We judge others more than we think. We judge when we think or say they did something wrong. We judge others when we think or say they hurt us. When we think or say they pissed us off. When we think or say they’re perfect. We judge others when we do anything other than accept who they are and love them for it.
Most of us would agree a lot more good comes from spreading the love than the judge.
Every instant we spend judging is an instant we’re not loving. So why judge?
Because it comes so easy. Like saying yes to the cupcake or martini, the day off, the extra pair of shoes… Yes to the question, “Are you feeling ok?”
It’s easy to say yes to everything but the real questions.
- Who are you to judge someone else and what do you gain from it?
- If everyone were perfect would you love them more and would you then focus on self?
Judgment isn’t positive expectation. Judgment is a passive-aggressive form of control, a silent curse, conviction and prayer for someone to be other than what they are: Know how we know? When there’s real authority behind a judgment it is an order, a formal decree.
If a Superior Court Judge says a person has performed an act of prostitution, murder, theft or adultery it is a conviction. It comes with sentencing to be carried out, punishable by law if unmet.
We need to take our judgment of others that seriously.
With every authorized or unauthorized judgment comes an implicit conviction and silent sentencing. There is an unvoiced curse, and unvoiced prayer for someone else’s change attached to every judgment passed.
They’re so negative! If only they’d be more optimistic! If only they had a more positive outlook on life!
If only no one else was mean; No one stole; No one were stupid; No one was so hard on you; No one cheated; No one thought you were untrustworthy; No one was lazy; No one drank or did drugs; No one were so greedy… No one had the nerve to wrong you… If only.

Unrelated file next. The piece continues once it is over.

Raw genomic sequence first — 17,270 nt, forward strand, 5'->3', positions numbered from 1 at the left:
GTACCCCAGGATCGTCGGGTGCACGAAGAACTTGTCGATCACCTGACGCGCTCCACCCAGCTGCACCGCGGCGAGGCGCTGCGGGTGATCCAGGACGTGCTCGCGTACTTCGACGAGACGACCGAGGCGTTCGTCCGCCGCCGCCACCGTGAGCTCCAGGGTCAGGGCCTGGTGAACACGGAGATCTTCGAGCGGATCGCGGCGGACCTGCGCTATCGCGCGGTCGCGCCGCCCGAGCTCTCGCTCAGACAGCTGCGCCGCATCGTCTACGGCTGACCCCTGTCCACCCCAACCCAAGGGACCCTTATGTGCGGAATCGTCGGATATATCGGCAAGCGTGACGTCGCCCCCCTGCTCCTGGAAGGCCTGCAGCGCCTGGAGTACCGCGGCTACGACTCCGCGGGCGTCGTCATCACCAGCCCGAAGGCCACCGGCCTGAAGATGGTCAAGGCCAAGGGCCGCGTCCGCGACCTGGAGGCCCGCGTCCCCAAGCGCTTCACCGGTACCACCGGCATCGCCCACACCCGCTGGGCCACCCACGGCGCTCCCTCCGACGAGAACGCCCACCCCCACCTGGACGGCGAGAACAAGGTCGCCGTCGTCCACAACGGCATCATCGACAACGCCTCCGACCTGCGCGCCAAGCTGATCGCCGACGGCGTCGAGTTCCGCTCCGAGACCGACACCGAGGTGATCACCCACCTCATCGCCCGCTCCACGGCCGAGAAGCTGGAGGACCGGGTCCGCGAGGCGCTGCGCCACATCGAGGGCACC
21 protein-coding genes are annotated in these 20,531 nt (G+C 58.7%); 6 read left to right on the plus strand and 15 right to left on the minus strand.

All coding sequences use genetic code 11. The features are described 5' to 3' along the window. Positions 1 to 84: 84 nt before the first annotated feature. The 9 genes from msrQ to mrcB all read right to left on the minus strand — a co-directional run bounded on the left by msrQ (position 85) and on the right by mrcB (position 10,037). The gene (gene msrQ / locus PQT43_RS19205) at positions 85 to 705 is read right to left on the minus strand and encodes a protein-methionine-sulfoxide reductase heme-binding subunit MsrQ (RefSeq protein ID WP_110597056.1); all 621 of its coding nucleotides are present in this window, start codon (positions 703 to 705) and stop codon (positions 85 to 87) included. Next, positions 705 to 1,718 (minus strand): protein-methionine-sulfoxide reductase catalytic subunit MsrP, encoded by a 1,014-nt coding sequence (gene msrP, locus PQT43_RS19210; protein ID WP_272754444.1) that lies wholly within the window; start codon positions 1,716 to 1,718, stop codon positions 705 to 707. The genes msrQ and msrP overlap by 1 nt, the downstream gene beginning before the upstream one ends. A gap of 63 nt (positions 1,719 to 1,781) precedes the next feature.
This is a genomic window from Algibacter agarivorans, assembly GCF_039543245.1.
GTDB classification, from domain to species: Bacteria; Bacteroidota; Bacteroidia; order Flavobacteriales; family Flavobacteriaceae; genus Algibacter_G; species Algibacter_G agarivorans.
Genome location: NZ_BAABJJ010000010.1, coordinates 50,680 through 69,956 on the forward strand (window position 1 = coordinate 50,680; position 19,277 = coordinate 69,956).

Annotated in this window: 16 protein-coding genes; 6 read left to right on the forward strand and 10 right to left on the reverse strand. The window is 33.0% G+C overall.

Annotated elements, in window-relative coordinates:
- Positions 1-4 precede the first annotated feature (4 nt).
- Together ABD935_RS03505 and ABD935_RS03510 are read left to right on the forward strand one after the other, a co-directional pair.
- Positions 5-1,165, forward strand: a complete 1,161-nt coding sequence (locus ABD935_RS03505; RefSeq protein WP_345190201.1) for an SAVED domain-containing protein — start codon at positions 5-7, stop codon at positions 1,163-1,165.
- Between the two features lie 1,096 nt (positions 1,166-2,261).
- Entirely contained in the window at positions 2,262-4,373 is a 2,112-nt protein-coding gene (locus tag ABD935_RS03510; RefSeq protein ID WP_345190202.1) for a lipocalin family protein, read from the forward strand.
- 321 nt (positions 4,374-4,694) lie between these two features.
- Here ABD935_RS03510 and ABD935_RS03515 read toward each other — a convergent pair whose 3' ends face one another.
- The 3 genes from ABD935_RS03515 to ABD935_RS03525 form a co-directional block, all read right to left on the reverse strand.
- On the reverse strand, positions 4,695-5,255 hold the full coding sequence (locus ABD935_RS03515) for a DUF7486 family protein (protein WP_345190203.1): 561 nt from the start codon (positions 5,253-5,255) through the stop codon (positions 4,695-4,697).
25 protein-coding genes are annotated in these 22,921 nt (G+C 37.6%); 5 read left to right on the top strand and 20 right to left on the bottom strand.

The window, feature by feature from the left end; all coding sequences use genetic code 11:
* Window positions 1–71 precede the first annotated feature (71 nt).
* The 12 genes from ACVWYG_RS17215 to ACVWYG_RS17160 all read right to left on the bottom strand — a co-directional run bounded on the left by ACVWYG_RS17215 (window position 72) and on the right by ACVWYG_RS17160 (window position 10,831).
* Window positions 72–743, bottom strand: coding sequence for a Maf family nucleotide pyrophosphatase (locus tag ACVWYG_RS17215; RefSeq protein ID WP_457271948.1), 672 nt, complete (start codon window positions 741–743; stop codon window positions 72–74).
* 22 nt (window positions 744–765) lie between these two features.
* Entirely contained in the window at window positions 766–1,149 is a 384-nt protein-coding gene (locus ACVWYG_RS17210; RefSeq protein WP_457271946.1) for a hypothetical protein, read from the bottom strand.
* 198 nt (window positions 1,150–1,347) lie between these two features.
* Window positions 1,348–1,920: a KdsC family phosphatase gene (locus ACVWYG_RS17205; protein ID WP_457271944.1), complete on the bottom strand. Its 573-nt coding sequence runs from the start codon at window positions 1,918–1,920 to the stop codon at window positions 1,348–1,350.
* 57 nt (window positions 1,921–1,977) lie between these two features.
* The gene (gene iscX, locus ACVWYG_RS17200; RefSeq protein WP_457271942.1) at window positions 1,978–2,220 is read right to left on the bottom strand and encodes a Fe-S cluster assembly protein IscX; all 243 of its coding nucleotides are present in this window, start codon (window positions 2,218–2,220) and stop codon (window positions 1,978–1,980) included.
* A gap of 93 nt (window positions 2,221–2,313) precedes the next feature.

If only what?
If every flip-floppin’ human being, kitten and puppy on Earth were perfect, then what?
Then there might be nothing to judge. But is that really the issue? How did the problem become someone else’s failure first? How can we ignore the fact that we are cursing, convicting, directing remotely negative energy against people we should be showing love to?
If only we stopped long enough to recognize how much we’re hurting ourselves and others when we judge, we might inch toward loving instead of judging.
When we direct the idea that someone else is wrong and should change outward, we should instead consider in that moment if no other, we are wrong and need to change.
But oh boy is that difficult. No one wants to admit that when we think someone else is wrong, that means we are. When we think someone else needs work, that means we do. When we want someone else to change, we should.
If everyone else would just hurry up and be perfect, then we wouldn’t have to be. Right? That about sums up the spirit of judgment.
We aren’t challenged by perfection. We don’t grow when things are perfect. We become shallow, lazy and complacent when everything is always right.
It’s challenging to love a friend who hurt you. To love a family member who doesn’t support you. To love an enemy who curses you. To love through imperfection, sickness, ugliness and pain. There will always be people in the world who aren’t perfect. Not only are they just as deserving of love… They probably need more of it.
If everyone would just hurry up and be perfect.
Well… If nothing else, admitting we need everything to be perfect, for us to be perfect… Is acknowledging our flaw. That’s a step in the right direction. At least then we’re admitting that we’re just not that good at loving yet. I mean, we workin’ on it but it’s gonna take a minute.
What if, instead of seeing someone’s faults, we saw them as love requests, and reminders to work on ourselves? What if we saw them as opportunities to show off how well we love?
Instead of wishing folks would hurry up and be perfect so we can be lazy lovers, lets find a little more love where we missed it the first time around.